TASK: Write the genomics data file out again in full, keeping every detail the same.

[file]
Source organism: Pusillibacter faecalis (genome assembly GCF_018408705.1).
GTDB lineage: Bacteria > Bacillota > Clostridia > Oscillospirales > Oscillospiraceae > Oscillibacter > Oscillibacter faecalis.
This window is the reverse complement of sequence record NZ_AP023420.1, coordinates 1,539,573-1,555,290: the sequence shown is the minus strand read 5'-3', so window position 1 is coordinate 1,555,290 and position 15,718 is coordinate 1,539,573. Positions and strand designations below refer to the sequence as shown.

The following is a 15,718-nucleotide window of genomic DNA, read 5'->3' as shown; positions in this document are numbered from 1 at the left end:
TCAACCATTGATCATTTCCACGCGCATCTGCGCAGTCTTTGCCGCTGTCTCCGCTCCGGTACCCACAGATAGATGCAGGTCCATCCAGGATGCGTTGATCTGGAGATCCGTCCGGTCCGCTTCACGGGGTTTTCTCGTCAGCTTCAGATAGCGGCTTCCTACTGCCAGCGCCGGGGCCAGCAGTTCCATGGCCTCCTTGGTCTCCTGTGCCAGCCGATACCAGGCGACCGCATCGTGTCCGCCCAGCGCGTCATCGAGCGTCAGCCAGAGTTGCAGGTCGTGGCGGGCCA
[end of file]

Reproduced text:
Source organism: Pusillibacter faecalis (genome assembly GCF_018408705.1).
GTDB lineage: Bacteria > Bacillota > Clostridia > Oscillospirales > Oscillospiraceae > Oscillibacter > Oscillibacter faecalis.
This window is the reverse complement of sequence record NZ_AP023420.1, coordinates 1,539,573-1,555,290: the sequence shown is the minus strand read 5'-3', so window position 1 is coordinate 1,555,290 and position 15,718 is coordinate 1,539,573. Positions and strand designations below refer to the sequence as shown.

The following is a 15,718-nucleotide window of genomic DNA, read 5'->3' as shown; positions in this document are numbered from 1 at the left end:
TCAACCATTGATCATTTCCACGCGCATCTGCGCAGTCTTTGCCGCTGTCTCCGCTCCGGTACCCACAGATAGATGCAGGTCCATCCAGGATGCGTTGATCTGGAGATCCGTCCGGTCCGCTTCACGGGGTTTTCTCGTCAGCTTCAGATAGCGGCTTCCTACTGCCAGCGCCGGGGCCAGCAGTTCCATGGCCTCCTTGGTCTCCTGTGCCAGCCGATACCAGGCGACCGCATCGTGTCCGCCCAGCGCGTCATCGAGCGTCAGCCAGAGTTGCAGGTCGTGGCGGGCCA